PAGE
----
A few weeks ago, the LPGA said that it wanted its international members to be able to speak English to some degree of proficiency by the end of 2009 -- or face suspension.The policy was seen as particularly affecting the dozens of South Korean players on the tour (reportedly there are 45 South Koreans out of 121 international LPGA members), many of whom have been event winners.
Since then, the LPGA has been criticized to varying degrees by some of its own members, PGA players, sponsors, civil rights groups and elected officials. While everyone seems to agree that it benefits the tour and the international players themselves to be able to give victory speeches and interviews in English, the idea of penalties took the effort in a bad direction, some say.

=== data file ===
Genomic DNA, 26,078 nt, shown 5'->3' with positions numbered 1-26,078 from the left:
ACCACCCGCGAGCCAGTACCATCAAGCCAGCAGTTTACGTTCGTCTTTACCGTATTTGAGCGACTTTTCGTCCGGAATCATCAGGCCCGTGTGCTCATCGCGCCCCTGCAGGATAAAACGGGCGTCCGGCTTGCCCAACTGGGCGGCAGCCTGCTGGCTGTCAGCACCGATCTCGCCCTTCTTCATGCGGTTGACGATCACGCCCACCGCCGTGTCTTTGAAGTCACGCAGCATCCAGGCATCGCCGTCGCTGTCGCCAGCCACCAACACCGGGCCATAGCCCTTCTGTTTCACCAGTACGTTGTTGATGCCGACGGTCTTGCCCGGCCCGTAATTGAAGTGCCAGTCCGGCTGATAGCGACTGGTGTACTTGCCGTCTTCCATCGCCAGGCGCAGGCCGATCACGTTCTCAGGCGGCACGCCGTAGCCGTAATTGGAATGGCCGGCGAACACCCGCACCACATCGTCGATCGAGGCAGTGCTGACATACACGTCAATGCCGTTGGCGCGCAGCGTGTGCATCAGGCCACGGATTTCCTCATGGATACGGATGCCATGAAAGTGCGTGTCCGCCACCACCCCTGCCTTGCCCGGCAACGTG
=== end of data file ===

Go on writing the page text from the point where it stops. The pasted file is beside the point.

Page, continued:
Amending its position, the LPGA now says that it wants to continue to encourage and help its international players speak English (with language assistance programs) but without the threat of suspension. As one reader pointed out when this story first broke, players being able to interact in some meaningful way with the amateurs who pay a fair amount of money to play in pro-ams is a significant puzzle piece in the complex financial structure that makes pro golf viable. Overall, players proficient in English would seem to be in a better position to cash in on endorsements. So perhaps, the financial motivations for players to be able to communicate effectively will be a better carrot than the stick of the threat of suspension.